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Starting out as a designer of science fiction book covers, Shelley Eshkar is now creating digital interpretations of the human form – stuff that itself could have been the subject of a sci fi novel. His recent works, with collaborator Paul Kaiser, interpreted the dance forms of Merce Cunningham and Bill T. Jones. Now he wants to digitize the movements of regular New Yorkers.

DB: In your pieces "Ghostcatching" and "Bi-Ped," you were almost inventing a new genre. It was dance, but it was a new type: a cyberdance. Without a grounding in dance, do you think you had a fresher eye? Or, did you need to learn dance to create your interpretations?

SE: I asked myself those questions as I began the project. Do I have to know how to dance? Do I have to interview the dancers? I remember I did start to take some dance related classes at my gym [and] I flirted with the idea of taking a little bit of Cunningham technique. I did take a lot of yoga. And as a digital designer -- spending all of your time hunched over the computer keyboard, like a human question mark -- you're moving fewer and fewer parts of your body. You've thrown away drawing the figure, and you're not even doing physical work anymore at some point. And suddenly, it's all about moving bodies again. It's all about observing people on the street. I had some of the Cunningham dancers come over to my home, where they explained their rotation, and moved around, and so some of that started to trickle in.

click for larger images

Image from BiPed

LG: Tell us about working with Merce Cunningham.

SE: Merce uses chance operations when he creates his works. It's a method that he and John Cage came up with where they unhinged the music from the dance and made them independent entities; duration is the only thing that brings them together. So Merce does not hear the music that John is creating. He only knows that it's 45 minutes long, and the same thing goes with Merce. They're free to be themselves, and they come together in the end. And the same was true for us working on "BiPed." We saw pieces of the choreography, and of course, during capture, we had a few samples in our head [and] in our computers. [But] we had no way of knowing the structure of the piece at all. It was only in the premiere in Berkeley, where we got to see the whole piece come together.

LG: You studied fine arts, but then got into designing science fiction book covers soon after...

SE: I was a science fiction fan, yet I had a healthy disrespect for it because it has a horrible visual culture. There are parts of science fiction [imagery] which are so beautifully goofy or kitschy, that I love just for that, but I wanted to bring a contemporary sensibility to it. And to this day, I still have not found a graphic design problem that's as interesting, where you can take such a personal point of view, and in which no one can really predict what you are going to end up with.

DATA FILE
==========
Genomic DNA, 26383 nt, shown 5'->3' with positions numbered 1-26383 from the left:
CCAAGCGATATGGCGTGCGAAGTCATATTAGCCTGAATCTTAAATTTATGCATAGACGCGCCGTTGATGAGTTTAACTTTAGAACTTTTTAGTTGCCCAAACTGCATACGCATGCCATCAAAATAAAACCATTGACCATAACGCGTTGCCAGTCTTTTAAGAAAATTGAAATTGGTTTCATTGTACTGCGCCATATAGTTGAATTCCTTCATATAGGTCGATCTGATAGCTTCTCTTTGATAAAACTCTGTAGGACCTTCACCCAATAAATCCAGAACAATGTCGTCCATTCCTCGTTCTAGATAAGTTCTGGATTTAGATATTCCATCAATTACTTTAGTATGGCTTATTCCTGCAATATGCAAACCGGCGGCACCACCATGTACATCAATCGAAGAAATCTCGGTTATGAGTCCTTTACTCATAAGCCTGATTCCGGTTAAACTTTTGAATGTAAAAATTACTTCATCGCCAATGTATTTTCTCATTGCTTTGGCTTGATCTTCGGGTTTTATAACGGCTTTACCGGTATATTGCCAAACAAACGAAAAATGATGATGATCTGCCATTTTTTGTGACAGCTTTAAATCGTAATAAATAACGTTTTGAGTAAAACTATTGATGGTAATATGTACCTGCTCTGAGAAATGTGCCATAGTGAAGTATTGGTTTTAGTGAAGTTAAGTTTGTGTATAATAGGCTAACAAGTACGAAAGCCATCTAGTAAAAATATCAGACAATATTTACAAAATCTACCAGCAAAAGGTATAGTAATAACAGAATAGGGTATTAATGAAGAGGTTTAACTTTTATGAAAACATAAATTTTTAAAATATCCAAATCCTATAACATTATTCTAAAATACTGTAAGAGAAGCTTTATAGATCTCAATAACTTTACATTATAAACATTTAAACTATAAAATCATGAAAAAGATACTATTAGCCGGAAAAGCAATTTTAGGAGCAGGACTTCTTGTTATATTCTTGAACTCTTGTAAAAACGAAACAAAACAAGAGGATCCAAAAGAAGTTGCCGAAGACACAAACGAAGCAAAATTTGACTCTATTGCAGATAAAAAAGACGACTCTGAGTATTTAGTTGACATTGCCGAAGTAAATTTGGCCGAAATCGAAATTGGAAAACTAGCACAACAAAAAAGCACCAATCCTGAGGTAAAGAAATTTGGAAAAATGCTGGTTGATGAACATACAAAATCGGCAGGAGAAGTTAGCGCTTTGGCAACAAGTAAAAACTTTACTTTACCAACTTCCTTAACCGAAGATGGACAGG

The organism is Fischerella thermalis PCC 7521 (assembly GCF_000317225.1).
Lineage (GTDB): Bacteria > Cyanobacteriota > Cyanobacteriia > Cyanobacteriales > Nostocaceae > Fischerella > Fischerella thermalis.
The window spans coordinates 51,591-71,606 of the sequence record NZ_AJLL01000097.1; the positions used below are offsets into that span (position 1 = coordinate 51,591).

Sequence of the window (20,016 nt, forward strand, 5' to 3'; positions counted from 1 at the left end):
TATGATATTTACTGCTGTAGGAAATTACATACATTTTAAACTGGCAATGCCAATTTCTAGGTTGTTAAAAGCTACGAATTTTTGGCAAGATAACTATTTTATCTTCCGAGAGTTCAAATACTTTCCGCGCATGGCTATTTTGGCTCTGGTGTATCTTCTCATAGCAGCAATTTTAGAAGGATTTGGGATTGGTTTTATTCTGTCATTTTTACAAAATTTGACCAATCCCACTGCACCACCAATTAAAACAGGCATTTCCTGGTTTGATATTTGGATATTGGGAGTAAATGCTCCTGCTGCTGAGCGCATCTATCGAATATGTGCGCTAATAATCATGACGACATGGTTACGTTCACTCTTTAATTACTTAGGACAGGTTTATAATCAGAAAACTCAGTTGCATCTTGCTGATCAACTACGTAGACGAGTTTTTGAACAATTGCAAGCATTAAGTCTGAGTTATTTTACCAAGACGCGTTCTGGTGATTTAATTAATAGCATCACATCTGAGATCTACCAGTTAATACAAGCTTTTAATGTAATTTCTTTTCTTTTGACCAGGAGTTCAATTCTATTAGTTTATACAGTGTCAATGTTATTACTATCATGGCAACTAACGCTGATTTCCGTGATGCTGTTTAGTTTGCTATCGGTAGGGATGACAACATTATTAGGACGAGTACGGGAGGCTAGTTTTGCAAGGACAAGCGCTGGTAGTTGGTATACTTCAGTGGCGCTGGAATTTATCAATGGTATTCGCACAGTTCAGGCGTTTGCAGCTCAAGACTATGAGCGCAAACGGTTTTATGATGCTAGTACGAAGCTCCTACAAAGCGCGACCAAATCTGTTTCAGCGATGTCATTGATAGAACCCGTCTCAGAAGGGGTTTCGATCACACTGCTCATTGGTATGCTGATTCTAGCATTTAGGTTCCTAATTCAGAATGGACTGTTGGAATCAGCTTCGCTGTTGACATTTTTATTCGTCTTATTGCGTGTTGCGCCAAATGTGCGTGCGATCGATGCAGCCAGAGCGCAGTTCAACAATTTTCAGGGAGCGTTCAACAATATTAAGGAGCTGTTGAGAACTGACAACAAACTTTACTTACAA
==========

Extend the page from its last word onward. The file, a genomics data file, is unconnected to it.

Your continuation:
DB: You went from there, to working on multi-media projects, starting with a CD for the Keith Haring Foundation. Was it a natural transition from that to what you are doing now?

SE: I think that our goal at the time was to make projects that would be seen in museum gift shops. But they were essentially art catalogs; they were not yet artworks. It seemed that it was the time to make artworks on our own. So we basically dropped all of our clients and went into a freefall, trying to actually self-produce projects, conceiving new work for digital media, [rather than] recycling old work.

LG: So you then came back to focusing on the body, creating virtual bodies which were projected -- sometimes on to the dancers' bodies -- during performances?

SE: In my first years of art school [at Cooper Union], I had dropped drawing the figure; I had really felt that it was way too romantic. I was not interested in representation. I became interested in abstraction, and constructing, and conceptual art and ideas, and I felt that drawing the body was something that you do to build your draftsmanship skills. Now suddenly, I found myself in the position of having to draw, or render the body, once again, probably in the most romantic way, [but now] through technology. The challenge was to re-learn gesture drawings. In art school, when you are drawing a gesture drawing, what you really have is usually a nude person standing there, pretending to move, but they're really still. And you are inferring some movement, you are having these moments of empathy, where you make all these arabesque shapes and scribbles and your little nuances. But those really turn out to be mannerisms once you're actually working with true motion, and, so the process of making these bodies requires you to put away some of those mannerisms and prejudices. You're working more like, I think, a costume maker or a puppet maker, or someone building a wire sculpture, in three dimensions, almost context-neutral, and it's sending them into motion that really tells you if they're true or not.

LG: When you think about dance, it's all about the dancer's presence: the presence of the person moving and, in a sense, their personality.

Study for new project

study for new project

SE:[Those are] testy waters, because, for Bill T. Jones, the name "Ghostcatching" isn't just the title of a piece; it's about taking his soul, because when he worked with us, he felt he was breaking a taboo, that dance is really about your space and time and your body and that moment, and recording it is anathema, and it offends the "great goddess of dance"…and, y'know, it was during those capture sessions that he said, "what you're doing here, is a kind of ghostcatching."